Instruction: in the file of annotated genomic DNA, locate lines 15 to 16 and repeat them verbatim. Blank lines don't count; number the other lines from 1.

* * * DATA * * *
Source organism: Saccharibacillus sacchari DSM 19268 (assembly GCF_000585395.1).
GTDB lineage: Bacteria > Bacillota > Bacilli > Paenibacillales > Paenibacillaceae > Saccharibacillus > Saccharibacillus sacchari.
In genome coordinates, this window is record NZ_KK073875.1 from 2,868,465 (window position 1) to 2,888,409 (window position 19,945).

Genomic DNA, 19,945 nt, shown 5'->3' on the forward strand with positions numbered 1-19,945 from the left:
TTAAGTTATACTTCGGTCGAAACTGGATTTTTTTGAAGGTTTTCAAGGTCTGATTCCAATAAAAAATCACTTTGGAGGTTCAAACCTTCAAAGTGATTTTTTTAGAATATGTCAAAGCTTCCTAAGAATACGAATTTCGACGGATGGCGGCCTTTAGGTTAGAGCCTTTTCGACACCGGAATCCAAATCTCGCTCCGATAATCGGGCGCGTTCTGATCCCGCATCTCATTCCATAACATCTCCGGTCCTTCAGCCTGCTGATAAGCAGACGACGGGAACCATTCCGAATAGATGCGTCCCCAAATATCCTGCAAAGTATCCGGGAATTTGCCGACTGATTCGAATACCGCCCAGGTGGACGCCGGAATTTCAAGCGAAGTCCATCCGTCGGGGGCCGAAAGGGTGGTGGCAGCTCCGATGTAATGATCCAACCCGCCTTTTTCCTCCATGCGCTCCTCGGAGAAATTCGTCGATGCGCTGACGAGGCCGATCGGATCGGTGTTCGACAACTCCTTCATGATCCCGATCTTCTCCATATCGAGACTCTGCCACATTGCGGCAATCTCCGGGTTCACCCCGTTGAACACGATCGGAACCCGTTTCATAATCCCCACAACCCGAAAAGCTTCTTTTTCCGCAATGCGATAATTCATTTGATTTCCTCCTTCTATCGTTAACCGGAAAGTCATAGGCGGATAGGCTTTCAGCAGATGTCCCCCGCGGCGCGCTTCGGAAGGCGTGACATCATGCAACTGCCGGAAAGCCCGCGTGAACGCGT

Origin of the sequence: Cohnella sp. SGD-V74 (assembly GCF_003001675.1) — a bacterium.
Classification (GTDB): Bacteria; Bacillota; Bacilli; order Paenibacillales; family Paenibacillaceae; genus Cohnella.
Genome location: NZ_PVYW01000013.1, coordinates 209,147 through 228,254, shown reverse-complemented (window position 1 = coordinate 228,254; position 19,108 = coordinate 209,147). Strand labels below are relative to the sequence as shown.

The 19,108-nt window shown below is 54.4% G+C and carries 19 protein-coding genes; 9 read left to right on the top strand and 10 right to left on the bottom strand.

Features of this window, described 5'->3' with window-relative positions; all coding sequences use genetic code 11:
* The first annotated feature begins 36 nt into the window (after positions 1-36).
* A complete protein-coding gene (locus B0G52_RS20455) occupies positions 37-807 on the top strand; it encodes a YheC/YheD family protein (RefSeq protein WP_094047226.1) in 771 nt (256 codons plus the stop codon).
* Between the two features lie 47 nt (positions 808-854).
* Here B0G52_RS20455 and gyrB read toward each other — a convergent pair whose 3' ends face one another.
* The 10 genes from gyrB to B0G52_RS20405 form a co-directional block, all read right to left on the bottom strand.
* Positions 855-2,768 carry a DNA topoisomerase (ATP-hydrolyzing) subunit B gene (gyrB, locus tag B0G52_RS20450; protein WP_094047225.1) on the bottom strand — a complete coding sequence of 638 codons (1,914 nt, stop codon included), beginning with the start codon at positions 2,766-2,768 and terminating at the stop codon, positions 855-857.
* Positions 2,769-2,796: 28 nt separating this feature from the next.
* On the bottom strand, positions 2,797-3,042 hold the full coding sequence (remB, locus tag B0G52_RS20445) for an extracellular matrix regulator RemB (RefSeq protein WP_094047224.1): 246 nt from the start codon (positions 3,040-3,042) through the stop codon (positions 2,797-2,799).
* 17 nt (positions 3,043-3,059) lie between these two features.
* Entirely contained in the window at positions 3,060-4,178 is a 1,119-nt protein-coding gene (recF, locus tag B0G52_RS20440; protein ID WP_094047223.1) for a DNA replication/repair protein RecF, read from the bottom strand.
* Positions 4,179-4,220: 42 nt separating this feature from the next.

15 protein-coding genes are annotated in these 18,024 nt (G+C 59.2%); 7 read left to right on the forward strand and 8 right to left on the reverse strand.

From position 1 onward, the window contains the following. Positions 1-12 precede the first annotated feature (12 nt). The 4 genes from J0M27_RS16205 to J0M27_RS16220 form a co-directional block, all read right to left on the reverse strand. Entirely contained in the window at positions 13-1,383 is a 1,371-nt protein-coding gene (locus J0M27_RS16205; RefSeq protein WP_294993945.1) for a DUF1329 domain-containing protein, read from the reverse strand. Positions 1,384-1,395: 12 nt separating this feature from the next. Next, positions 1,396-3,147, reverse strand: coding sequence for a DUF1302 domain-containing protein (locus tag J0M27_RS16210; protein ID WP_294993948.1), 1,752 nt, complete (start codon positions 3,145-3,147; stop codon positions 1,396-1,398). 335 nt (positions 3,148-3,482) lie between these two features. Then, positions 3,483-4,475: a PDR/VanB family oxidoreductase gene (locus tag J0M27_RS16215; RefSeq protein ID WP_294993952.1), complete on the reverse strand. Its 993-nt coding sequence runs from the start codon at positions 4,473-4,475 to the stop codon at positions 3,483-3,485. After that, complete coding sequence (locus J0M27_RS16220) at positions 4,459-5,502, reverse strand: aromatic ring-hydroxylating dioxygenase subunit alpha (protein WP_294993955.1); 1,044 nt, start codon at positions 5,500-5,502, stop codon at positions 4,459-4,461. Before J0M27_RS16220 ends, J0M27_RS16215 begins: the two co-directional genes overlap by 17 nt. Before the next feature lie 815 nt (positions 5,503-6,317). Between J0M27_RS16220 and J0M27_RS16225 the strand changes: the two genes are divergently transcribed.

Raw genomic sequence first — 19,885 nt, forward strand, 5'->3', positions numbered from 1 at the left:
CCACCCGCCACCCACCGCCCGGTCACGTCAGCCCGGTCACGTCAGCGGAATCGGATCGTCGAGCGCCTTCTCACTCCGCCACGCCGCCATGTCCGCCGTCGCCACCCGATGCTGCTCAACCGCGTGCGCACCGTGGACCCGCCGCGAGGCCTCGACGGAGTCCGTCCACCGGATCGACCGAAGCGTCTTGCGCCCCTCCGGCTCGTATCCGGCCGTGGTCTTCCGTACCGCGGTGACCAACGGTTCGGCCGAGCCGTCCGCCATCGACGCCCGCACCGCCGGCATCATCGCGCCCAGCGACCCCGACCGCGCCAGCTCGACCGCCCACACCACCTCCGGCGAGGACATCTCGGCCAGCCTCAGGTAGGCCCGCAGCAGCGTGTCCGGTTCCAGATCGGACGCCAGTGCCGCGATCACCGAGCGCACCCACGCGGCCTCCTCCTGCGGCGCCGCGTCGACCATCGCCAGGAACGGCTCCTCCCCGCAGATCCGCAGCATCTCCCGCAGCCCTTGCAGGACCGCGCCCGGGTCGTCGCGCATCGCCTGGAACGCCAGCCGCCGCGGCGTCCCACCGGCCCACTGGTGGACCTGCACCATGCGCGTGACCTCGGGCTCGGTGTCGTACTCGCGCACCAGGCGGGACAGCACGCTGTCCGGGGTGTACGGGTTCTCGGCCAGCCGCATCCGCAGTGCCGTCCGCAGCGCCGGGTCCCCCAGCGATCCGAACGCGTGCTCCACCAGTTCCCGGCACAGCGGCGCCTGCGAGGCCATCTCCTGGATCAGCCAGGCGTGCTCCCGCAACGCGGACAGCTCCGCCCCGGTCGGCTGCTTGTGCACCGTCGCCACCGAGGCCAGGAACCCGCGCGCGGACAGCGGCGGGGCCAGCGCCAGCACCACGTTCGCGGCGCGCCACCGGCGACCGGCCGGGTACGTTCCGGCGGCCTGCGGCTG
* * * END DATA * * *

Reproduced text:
* The 10 genes from gyrB to B0G52_RS20405 form a co-directional block, all read right to left on the bottom strand.
* Positions 855-2,768 carry a DNA topoisomerase (ATP-hydrolyzing) subunit B gene (gyrB, locus tag B0G52_RS20450; protein WP_094047225.1) on the bottom strand — a complete coding sequence of 638 codons (1,914 nt, stop codon included), beginning with the start codon at positions 2,766-2,768 and terminating at the stop codon, positions 855-857.